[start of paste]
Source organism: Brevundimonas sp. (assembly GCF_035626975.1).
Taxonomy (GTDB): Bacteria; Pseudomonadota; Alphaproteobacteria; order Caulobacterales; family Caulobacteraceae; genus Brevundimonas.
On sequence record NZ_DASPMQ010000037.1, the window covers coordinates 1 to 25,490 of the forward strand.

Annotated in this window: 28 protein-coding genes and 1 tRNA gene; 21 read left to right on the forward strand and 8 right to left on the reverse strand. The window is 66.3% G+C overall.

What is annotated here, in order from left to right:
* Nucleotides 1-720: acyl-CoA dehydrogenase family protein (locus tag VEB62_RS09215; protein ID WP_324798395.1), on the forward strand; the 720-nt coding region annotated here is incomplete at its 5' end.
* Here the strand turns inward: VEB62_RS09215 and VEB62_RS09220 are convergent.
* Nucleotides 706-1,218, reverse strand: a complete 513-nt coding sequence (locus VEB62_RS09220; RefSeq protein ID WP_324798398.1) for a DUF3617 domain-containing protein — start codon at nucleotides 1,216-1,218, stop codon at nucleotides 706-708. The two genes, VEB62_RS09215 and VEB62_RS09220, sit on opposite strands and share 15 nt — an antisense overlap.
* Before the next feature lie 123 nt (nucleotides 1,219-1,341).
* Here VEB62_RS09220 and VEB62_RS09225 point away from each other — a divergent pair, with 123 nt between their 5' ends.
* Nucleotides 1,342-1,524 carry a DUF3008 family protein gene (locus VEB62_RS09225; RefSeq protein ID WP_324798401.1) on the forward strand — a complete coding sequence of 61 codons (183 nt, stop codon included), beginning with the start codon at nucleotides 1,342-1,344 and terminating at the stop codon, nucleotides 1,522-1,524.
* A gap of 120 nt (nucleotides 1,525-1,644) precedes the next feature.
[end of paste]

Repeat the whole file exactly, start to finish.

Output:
Source organism: Brevundimonas sp. (assembly GCF_035626975.1).
Taxonomy (GTDB): Bacteria; Pseudomonadota; Alphaproteobacteria; order Caulobacterales; family Caulobacteraceae; genus Brevundimonas.
On sequence record NZ_DASPMQ010000037.1, the window covers coordinates 1 to 25,490 of the forward strand.

Annotated in this window: 28 protein-coding genes and 1 tRNA gene; 21 read left to right on the forward strand and 8 right to left on the reverse strand. The window is 66.3% G+C overall.

What is annotated here, in order from left to right:
* Nucleotides 1-720: acyl-CoA dehydrogenase family protein (locus tag VEB62_RS09215; protein ID WP_324798395.1), on the forward strand; the 720-nt coding region annotated here is incomplete at its 5' end.
* Here the strand turns inward: VEB62_RS09215 and VEB62_RS09220 are convergent.
* Nucleotides 706-1,218, reverse strand: a complete 513-nt coding sequence (locus VEB62_RS09220; RefSeq protein ID WP_324798398.1) for a DUF3617 domain-containing protein — start codon at nucleotides 1,216-1,218, stop codon at nucleotides 706-708. The two genes, VEB62_RS09215 and VEB62_RS09220, sit on opposite strands and share 15 nt — an antisense overlap.
* Before the next feature lie 123 nt (nucleotides 1,219-1,341).
* Here VEB62_RS09220 and VEB62_RS09225 point away from each other — a divergent pair, with 123 nt between their 5' ends.
* Nucleotides 1,342-1,524 carry a DUF3008 family protein gene (locus VEB62_RS09225; RefSeq protein ID WP_324798401.1) on the forward strand — a complete coding sequence of 61 codons (183 nt, stop codon included), beginning with the start codon at nucleotides 1,342-1,344 and terminating at the stop codon, nucleotides 1,522-1,524.
* A gap of 120 nt (nucleotides 1,525-1,644) precedes the next feature.